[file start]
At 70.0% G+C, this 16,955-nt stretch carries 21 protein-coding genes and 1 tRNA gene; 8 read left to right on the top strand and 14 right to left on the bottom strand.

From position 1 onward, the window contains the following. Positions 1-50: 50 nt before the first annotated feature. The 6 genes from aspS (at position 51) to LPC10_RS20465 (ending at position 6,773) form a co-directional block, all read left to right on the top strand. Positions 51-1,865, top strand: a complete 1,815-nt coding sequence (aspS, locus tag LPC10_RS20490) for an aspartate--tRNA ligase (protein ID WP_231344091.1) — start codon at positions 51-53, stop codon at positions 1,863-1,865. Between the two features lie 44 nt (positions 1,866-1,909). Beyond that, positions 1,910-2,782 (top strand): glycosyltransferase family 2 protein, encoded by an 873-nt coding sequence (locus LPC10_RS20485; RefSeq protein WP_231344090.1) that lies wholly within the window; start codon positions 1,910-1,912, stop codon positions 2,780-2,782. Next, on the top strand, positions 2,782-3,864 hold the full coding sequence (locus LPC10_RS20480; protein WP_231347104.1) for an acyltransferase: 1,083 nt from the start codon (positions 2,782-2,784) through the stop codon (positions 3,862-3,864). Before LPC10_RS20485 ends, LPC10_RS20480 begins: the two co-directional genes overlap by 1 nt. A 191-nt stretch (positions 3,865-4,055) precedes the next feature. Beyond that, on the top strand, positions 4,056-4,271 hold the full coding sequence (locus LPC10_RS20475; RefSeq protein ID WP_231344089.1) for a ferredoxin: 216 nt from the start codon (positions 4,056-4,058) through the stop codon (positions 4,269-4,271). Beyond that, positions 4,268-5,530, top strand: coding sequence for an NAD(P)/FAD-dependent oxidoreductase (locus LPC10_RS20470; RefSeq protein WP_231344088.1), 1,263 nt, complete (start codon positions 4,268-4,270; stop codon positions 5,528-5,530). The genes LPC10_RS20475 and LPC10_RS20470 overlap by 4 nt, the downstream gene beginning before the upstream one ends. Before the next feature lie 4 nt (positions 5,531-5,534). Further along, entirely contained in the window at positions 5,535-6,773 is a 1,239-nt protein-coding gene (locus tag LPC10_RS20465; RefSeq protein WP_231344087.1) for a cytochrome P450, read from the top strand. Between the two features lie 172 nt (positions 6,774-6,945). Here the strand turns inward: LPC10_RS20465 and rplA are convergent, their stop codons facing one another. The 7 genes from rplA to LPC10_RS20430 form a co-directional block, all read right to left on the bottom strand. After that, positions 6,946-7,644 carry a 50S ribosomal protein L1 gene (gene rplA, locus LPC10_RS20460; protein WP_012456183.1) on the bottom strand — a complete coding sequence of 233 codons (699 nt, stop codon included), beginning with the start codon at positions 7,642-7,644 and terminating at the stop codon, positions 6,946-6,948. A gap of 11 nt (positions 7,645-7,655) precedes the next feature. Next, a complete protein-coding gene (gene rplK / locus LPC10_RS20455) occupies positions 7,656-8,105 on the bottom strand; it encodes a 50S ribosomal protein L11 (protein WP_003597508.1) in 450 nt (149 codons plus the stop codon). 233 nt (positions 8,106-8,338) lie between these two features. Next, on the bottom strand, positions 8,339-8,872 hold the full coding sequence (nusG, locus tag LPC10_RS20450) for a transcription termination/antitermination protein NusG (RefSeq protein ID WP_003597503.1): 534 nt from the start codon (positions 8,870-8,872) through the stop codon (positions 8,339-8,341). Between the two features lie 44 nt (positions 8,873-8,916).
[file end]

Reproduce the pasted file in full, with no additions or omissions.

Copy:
At 70.0% G+C, this 16,955-nt stretch carries 21 protein-coding genes and 1 tRNA gene; 8 read left to right on the top strand and 14 right to left on the bottom strand.

From position 1 onward, the window contains the following. Positions 1-50: 50 nt before the first annotated feature. The 6 genes from aspS (at position 51) to LPC10_RS20465 (ending at position 6,773) form a co-directional block, all read left to right on the top strand. Positions 51-1,865, top strand: a complete 1,815-nt coding sequence (aspS, locus tag LPC10_RS20490) for an aspartate--tRNA ligase (protein ID WP_231344091.1) — start codon at positions 51-53, stop codon at positions 1,863-1,865. Between the two features lie 44 nt (positions 1,866-1,909). Beyond that, positions 1,910-2,782 (top strand): glycosyltransferase family 2 protein, encoded by an 873-nt coding sequence (locus LPC10_RS20485; RefSeq protein WP_231344090.1) that lies wholly within the window; start codon positions 1,910-1,912, stop codon positions 2,780-2,782. Next, on the top strand, positions 2,782-3,864 hold the full coding sequence (locus LPC10_RS20480; protein WP_231347104.1) for an acyltransferase: 1,083 nt from the start codon (positions 2,782-2,784) through the stop codon (positions 3,862-3,864). Before LPC10_RS20485 ends, LPC10_RS20480 begins: the two co-directional genes overlap by 1 nt. A 191-nt stretch (positions 3,865-4,055) precedes the next feature. Beyond that, on the top strand, positions 4,056-4,271 hold the full coding sequence (locus LPC10_RS20475; RefSeq protein ID WP_231344089.1) for a ferredoxin: 216 nt from the start codon (positions 4,056-4,058) through the stop codon (positions 4,269-4,271). Beyond that, positions 4,268-5,530, top strand: coding sequence for an NAD(P)/FAD-dependent oxidoreductase (locus LPC10_RS20470; RefSeq protein WP_231344088.1), 1,263 nt, complete (start codon positions 4,268-4,270; stop codon positions 5,528-5,530). The genes LPC10_RS20475 and LPC10_RS20470 overlap by 4 nt, the downstream gene beginning before the upstream one ends. Before the next feature lie 4 nt (positions 5,531-5,534). Further along, entirely contained in the window at positions 5,535-6,773 is a 1,239-nt protein-coding gene (locus tag LPC10_RS20465; RefSeq protein WP_231344087.1) for a cytochrome P450, read from the top strand. Between the two features lie 172 nt (positions 6,774-6,945). Here the strand turns inward: LPC10_RS20465 and rplA are convergent, their stop codons facing one another. The 7 genes from rplA to LPC10_RS20430 form a co-directional block, all read right to left on the bottom strand. After that, positions 6,946-7,644 carry a 50S ribosomal protein L1 gene (gene rplA, locus LPC10_RS20460; protein WP_012456183.1) on the bottom strand — a complete coding sequence of 233 codons (699 nt, stop codon included), beginning with the start codon at positions 7,642-7,644 and terminating at the stop codon, positions 6,946-6,948. A gap of 11 nt (positions 7,645-7,655) precedes the next feature. Next, a complete protein-coding gene (gene rplK / locus LPC10_RS20455) occupies positions 7,656-8,105 on the bottom strand; it encodes a 50S ribosomal protein L11 (protein WP_003597508.1) in 450 nt (149 codons plus the stop codon). 233 nt (positions 8,106-8,338) lie between these two features. Next, on the bottom strand, positions 8,339-8,872 hold the full coding sequence (nusG, locus tag LPC10_RS20450) for a transcription termination/antitermination protein NusG (RefSeq protein ID WP_003597503.1): 534 nt from the start codon (positions 8,870-8,872) through the stop codon (positions 8,339-8,341). Between the two features lie 44 nt (positions 8,873-8,916).